Context plays an important role in art. This is particularly true of sculpture; it’s a medium that engages real space—that is to say, a place and our relationship to it.
Philip Grausman’s Susanna and Eileen (1996-1999), two monumental fiberglass sculptures, are on display on the grounds of the Katonah Museum of Art—Susanna on the Read More
Ernst Ludwig Kirchner (1880-1938), the subject of the MoMA exhibition “Kirchner and the Berlin Street,” is, in the greater scheme of 20th-century art, a minor painter, albeit one with a significant role in the shaping of German Modernism.
Kirchner was a founding member of “Die Brücke” (“the Bridge”), a collective of painters out to Read More
Felix Nussbaum’s Self in Concentration Camp (1940), a painting included in the exhibition “Max Beckmann: Self-Portrait With Horn” at the Neue Galerie, is as bleak as the title implies. Wearing a wool cap, a tattered jacket and a lean beard, the artist looks askance with steely distrust. In the background, a figure defecates into a Read More
In the catalog accompanying “The World Stage: Africa, Lagos~Dakar,” an exhibition of Kehinde Wiley’s paintings at the Studio Museum in Harlem, the artist holds forth on various aspects of his work—among them, his African heritage, the role of mimicry in art, being a twin, and themes of gender and postcolonialism. He lists as his peers Read More
In Edward Albee’s The Occupant, a play about the American sculptor Louise Nevelson, a nameless interviewer quizzes the artist on her fame and critical fortunes. He mentions the name “Louise Bourgeois.” Nevelson reacts with dismissive hauteur. The implication is clear: The Nevelson character feels threatened by Ms. Bourgeois.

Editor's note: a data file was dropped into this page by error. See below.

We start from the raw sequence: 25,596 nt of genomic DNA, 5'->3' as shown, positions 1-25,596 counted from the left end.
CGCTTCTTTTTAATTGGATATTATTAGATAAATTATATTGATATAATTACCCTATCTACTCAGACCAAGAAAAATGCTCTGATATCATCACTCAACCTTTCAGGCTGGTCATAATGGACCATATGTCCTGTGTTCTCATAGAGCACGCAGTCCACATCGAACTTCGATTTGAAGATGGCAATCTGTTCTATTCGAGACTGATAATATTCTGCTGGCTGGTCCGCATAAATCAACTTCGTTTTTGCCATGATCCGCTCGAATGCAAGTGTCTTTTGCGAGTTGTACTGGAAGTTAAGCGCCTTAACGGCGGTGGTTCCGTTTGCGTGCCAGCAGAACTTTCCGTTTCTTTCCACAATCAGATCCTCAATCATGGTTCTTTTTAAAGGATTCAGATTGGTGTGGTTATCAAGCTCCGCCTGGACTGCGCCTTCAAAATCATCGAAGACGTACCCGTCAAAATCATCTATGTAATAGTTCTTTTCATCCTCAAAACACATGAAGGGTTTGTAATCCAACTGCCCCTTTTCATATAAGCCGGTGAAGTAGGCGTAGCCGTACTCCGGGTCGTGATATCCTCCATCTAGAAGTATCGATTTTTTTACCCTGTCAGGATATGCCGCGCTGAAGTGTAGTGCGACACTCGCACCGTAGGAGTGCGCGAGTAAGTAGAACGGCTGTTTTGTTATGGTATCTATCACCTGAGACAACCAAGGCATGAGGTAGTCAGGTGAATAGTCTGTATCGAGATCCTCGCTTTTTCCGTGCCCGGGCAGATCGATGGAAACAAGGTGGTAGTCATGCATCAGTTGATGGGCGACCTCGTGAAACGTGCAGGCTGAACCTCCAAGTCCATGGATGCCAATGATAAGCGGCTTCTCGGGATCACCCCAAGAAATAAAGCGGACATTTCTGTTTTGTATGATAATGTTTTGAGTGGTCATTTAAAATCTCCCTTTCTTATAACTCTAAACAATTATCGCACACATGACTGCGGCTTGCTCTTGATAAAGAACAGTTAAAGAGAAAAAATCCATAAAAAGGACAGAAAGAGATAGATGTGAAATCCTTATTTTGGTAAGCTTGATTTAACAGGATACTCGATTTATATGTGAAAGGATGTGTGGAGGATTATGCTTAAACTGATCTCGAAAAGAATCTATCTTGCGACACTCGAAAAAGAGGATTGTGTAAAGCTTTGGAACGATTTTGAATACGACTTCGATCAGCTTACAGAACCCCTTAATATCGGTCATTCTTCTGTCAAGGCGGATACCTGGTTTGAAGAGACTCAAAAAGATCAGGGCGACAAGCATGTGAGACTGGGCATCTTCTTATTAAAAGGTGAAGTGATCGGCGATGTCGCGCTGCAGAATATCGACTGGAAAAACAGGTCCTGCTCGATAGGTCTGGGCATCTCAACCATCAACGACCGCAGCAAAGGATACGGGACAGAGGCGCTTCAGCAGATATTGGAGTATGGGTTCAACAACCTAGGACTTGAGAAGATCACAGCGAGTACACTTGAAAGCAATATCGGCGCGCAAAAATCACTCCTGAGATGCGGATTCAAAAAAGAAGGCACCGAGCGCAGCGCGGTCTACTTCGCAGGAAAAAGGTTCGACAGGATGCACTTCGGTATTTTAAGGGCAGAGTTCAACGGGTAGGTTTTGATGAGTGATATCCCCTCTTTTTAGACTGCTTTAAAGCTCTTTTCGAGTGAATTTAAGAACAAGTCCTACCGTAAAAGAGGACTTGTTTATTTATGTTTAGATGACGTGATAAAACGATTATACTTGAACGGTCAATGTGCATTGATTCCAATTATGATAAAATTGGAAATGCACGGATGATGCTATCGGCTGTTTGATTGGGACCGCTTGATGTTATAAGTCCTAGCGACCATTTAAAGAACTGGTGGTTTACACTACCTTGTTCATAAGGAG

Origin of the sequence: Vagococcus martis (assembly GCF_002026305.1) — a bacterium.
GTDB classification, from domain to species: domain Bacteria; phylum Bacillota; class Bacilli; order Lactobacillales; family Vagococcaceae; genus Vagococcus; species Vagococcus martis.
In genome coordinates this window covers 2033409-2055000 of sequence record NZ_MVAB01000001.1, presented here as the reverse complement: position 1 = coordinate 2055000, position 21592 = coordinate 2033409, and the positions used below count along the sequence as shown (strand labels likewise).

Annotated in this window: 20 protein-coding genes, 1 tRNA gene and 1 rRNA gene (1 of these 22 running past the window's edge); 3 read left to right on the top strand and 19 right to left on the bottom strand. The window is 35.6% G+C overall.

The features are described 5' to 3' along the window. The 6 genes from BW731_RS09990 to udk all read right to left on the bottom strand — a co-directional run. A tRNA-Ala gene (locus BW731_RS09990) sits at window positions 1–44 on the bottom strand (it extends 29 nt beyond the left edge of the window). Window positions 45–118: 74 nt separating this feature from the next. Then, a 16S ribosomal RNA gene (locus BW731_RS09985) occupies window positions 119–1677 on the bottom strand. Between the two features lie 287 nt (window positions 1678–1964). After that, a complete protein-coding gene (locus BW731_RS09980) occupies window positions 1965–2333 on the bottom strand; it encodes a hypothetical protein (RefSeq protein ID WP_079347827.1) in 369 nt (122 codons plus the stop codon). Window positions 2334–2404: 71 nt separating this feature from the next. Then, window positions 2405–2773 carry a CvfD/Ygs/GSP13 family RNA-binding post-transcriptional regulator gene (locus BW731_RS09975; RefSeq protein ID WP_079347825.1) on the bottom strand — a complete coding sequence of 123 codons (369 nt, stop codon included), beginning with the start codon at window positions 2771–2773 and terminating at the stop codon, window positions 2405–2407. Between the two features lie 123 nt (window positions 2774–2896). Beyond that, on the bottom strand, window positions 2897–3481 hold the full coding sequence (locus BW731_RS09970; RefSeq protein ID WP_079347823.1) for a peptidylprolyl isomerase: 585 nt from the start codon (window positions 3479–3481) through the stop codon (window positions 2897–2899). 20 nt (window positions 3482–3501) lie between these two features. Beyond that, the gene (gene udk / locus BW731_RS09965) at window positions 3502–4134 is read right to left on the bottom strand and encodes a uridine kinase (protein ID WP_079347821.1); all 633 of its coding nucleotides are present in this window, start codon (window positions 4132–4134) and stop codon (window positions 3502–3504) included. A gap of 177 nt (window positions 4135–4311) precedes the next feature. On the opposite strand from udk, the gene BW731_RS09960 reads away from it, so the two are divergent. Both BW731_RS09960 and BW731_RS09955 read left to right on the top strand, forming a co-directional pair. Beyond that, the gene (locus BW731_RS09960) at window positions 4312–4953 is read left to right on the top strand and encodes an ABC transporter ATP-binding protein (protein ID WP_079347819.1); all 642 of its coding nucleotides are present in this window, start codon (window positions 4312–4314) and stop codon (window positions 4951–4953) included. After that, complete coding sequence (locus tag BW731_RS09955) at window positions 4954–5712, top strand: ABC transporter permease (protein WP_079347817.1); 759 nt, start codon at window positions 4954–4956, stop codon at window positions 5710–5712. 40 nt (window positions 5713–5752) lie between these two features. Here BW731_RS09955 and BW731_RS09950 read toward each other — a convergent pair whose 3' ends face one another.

Why, exactly, is left unanswered. Envy Read More
How will art history judge Burgess Collins (1923-2004), the artist better known as Jess? The new exhibition of his work at Tibor de Nagy Gallery won’t tell you, but there’s one thing for sure about Jess’ current standing: He’s nowhere—but, then again, that might stand as the most fitting tribute to an artist defined by Read More
In his invaluable book Temperaments: Artists Facing Their Work, art writer Dan Hofstadter profiled the painter Richard Diebenkorn. It’s a remarkable essay, not least because its subject is unexciting.
Diebenkorn comes across as a solid family man and a collegial instructor. He enjoyed the occasional drink, didn’t sleep around or throw punches. Read More
A young artist recently told me that working from observation was an antiquated endeavor. Why look at a still-life arrangement when taking a photograph of it would do just as nicely? We have, after all, reached a stage in human development when learning from stuff out there is moot. Getting your hands dirty—what’s the point? Read More
David Byrne has always been pretentious; that’s part of his charm. From the Talking Heads’ first single in 1977, “Love—Building on Fire,” to his debut as screenwriter and director with True Stories, and to myriad other projects—including, of all things, an opera about Imelda Marcos—Mr. Byrne has proved that faux naïveté, arty self-consciousness and adroitly Read More
Whatever else you can say about it, the Chinese artist Zhang Huan’s work, on view at PaceWildenstein’s 22nd and 25th street locations, is perfect tourist fare. Think about it: Chelsea is the hub of the international scene. Its notoriety and commercial clout have extended beyond in-the-know aficionados. Chelsea isn’t the Met, but it is attracting Read More